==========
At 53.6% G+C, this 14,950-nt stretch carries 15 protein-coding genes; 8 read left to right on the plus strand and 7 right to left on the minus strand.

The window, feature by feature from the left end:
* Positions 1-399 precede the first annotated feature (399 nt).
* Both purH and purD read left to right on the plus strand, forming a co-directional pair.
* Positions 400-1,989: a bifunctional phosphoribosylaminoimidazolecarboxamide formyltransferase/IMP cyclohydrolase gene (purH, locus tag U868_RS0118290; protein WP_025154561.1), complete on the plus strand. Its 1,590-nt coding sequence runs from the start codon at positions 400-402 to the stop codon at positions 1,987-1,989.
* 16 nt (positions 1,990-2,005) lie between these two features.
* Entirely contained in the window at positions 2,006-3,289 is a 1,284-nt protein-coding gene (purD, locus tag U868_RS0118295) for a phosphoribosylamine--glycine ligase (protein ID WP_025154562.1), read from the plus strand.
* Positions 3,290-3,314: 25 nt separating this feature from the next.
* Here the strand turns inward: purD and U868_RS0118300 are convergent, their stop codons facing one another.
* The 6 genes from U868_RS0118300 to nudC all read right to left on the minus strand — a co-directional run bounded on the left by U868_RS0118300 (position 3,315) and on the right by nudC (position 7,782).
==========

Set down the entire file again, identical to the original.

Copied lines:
At 53.6% G+C, this 14,950-nt stretch carries 15 protein-coding genes; 8 read left to right on the plus strand and 7 right to left on the minus strand.

The window, feature by feature from the left end:
* Positions 1-399 precede the first annotated feature (399 nt).
* Both purH and purD read left to right on the plus strand, forming a co-directional pair.
* Positions 400-1,989: a bifunctional phosphoribosylaminoimidazolecarboxamide formyltransferase/IMP cyclohydrolase gene (purH, locus tag U868_RS0118290; protein WP_025154561.1), complete on the plus strand. Its 1,590-nt coding sequence runs from the start codon at positions 400-402 to the stop codon at positions 1,987-1,989.
* 16 nt (positions 1,990-2,005) lie between these two features.
* Entirely contained in the window at positions 2,006-3,289 is a 1,284-nt protein-coding gene (purD, locus tag U868_RS0118295) for a phosphoribosylamine--glycine ligase (protein ID WP_025154562.1), read from the plus strand.
* Positions 3,290-3,314: 25 nt separating this feature from the next.
* Here the strand turns inward: purD and U868_RS0118300 are convergent, their stop codons facing one another.
* The 6 genes from U868_RS0118300 to nudC all read right to left on the minus strand — a co-directional run bounded on the left by U868_RS0118300 (position 3,315) and on the right by nudC (position 7,782).